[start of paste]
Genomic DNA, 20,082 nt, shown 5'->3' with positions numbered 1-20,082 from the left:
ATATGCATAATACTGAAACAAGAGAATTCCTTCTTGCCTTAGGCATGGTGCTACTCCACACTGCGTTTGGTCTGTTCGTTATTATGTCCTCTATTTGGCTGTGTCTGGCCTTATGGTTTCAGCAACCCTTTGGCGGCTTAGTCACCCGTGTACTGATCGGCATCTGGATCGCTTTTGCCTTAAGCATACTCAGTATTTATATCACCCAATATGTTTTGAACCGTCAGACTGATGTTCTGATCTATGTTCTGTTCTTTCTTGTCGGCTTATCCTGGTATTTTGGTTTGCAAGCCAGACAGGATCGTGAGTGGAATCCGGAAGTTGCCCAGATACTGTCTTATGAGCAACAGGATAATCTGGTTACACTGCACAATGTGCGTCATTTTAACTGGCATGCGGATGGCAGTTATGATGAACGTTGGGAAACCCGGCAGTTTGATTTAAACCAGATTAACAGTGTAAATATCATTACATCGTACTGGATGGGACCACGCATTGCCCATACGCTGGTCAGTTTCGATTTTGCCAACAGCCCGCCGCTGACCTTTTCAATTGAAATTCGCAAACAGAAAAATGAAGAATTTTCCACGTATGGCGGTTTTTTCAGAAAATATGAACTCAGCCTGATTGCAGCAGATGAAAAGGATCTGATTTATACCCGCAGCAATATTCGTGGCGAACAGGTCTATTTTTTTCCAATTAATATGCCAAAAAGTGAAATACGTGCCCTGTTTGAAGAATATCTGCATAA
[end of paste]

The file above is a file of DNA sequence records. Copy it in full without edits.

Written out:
Genomic DNA, 20,082 nt, shown 5'->3' with positions numbered 1-20,082 from the left:
ATATGCATAATACTGAAACAAGAGAATTCCTTCTTGCCTTAGGCATGGTGCTACTCCACACTGCGTTTGGTCTGTTCGTTATTATGTCCTCTATTTGGCTGTGTCTGGCCTTATGGTTTCAGCAACCCTTTGGCGGCTTAGTCACCCGTGTACTGATCGGCATCTGGATCGCTTTTGCCTTAAGCATACTCAGTATTTATATCACCCAATATGTTTTGAACCGTCAGACTGATGTTCTGATCTATGTTCTGTTCTTTCTTGTCGGCTTATCCTGGTATTTTGGTTTGCAAGCCAGACAGGATCGTGAGTGGAATCCGGAAGTTGCCCAGATACTGTCTTATGAGCAACAGGATAATCTGGTTACACTGCACAATGTGCGTCATTTTAACTGGCATGCGGATGGCAGTTATGATGAACGTTGGGAAACCCGGCAGTTTGATTTAAACCAGATTAACAGTGTAAATATCATTACATCGTACTGGATGGGACCACGCATTGCCCATACGCTGGTCAGTTTCGATTTTGCCAACAGCCCGCCGCTGACCTTTTCAATTGAAATTCGCAAACAGAAAAATGAAGAATTTTCCACGTATGGCGGTTTTTTCAGAAAATATGAACTCAGCCTGATTGCAGCAGATGAAAAGGATCTGATTTATACCCGCAGCAATATTCGTGGCGAACAGGTCTATTTTTTTCCAATTAATATGCCAAAAAGTGAAATACGTGCCCTGTTTGAAGAATATCTGCATAA